he animal, a trick that handlers of ugly horses quickly learn to do. He was thus, instead of being hit by the heels of the bronco, neatly boosted through the open door of the car.
The villagers howled with delight as the Overland Rider got up and brushed the dirt from his uniform.
"I have heard it said that incorrigible horses are sometimes made docile by sprinkling a pinch of salt on their tails," observed Elfreda Briggs to her companions.
"Remonstrate with the beast, Hippy. He is educated," suggested Emma Dean.
"Hippy, my darlin', do be careful," begged Nora as her husband limped up the gangway, jaws set, the light of battle in his eyes, his anger rising with every step he took.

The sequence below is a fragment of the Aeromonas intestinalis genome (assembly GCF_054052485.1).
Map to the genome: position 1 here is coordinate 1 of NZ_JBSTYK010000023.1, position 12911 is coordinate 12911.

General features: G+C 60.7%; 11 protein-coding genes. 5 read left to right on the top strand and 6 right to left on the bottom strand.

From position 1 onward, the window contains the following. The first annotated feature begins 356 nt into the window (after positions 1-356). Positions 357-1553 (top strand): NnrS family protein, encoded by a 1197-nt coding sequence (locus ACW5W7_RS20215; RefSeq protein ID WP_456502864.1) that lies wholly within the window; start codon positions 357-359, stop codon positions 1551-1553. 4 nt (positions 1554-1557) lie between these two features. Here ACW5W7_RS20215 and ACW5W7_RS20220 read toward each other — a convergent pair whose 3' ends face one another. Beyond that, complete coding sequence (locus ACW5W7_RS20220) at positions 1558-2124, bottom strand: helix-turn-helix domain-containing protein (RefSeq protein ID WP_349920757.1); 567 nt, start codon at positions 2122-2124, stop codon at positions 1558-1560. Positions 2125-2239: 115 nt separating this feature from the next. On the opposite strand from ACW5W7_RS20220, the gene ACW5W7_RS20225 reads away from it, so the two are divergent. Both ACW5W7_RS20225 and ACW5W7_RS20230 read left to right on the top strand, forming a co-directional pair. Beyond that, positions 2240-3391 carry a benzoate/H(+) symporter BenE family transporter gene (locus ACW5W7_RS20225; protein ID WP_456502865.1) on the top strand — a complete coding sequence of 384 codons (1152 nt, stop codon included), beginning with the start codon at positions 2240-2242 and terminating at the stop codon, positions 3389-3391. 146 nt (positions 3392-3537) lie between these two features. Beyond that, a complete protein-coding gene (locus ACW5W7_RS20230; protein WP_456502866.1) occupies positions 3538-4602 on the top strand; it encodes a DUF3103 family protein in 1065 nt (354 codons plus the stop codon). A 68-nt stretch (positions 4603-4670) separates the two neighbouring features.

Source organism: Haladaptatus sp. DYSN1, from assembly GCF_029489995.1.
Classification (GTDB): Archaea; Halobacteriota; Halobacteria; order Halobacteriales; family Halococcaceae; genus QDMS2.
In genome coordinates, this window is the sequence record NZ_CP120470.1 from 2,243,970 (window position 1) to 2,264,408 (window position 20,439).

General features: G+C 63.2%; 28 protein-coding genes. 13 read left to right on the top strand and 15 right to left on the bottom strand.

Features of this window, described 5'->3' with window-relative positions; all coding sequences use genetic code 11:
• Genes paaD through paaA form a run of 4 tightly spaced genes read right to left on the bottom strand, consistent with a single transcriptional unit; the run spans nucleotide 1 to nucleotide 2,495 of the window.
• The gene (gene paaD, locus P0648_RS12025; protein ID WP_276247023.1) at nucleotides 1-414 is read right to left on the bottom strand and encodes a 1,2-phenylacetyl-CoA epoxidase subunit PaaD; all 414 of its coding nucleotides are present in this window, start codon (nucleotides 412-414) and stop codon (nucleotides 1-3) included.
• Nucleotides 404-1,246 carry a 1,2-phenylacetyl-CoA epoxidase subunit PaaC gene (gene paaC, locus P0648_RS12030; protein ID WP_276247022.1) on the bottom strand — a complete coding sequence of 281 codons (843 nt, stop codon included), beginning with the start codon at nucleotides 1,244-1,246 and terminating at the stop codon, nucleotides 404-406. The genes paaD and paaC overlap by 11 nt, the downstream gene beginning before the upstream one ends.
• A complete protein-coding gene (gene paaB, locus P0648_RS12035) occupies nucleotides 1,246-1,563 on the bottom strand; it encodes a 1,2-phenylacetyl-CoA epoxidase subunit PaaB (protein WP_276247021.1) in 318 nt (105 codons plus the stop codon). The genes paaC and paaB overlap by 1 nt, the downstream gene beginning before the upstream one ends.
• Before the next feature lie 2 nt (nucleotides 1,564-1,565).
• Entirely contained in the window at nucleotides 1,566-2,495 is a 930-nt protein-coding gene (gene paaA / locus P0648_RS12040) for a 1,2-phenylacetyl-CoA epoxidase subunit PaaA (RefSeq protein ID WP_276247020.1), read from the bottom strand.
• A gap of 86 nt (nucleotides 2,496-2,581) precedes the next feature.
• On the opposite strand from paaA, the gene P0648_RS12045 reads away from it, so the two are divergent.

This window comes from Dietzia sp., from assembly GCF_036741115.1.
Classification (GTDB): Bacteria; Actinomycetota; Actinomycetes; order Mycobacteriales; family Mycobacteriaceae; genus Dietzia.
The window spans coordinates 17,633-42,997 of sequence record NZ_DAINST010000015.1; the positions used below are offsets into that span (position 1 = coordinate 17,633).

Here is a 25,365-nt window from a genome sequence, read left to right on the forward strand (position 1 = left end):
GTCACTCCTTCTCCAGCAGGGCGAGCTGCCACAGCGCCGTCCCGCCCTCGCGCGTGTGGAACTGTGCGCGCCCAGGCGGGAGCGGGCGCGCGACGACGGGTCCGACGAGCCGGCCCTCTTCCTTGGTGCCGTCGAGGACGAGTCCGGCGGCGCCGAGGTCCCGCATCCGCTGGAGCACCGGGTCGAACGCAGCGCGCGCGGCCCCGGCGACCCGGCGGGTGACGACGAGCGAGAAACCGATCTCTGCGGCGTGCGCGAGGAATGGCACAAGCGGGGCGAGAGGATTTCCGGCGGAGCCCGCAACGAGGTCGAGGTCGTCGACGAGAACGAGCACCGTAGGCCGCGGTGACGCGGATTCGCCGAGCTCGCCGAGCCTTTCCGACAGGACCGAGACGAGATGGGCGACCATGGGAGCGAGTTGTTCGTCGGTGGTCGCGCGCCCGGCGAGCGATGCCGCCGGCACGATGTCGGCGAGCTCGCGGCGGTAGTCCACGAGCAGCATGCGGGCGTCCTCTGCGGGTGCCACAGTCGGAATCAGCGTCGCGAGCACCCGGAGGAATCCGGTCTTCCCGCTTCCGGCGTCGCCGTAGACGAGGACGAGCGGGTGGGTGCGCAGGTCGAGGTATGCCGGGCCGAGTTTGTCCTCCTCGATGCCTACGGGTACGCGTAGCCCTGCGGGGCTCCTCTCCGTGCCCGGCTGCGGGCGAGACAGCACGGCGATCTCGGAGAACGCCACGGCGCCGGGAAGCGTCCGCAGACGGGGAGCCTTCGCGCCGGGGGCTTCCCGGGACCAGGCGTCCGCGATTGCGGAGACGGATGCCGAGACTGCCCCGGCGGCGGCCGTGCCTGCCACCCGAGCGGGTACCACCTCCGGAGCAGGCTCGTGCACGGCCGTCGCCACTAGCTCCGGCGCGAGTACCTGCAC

Hippy clasped the pony's neck, the rat-tat-tat of the animal's heels against the side of the car being somewhat reminiscent of machine-gun fire to the Overland girls.
"He'll be killed!" wailed Nora.
"Who? The pony?" asked Emma in an unruffled voice.
"No! What do I care about th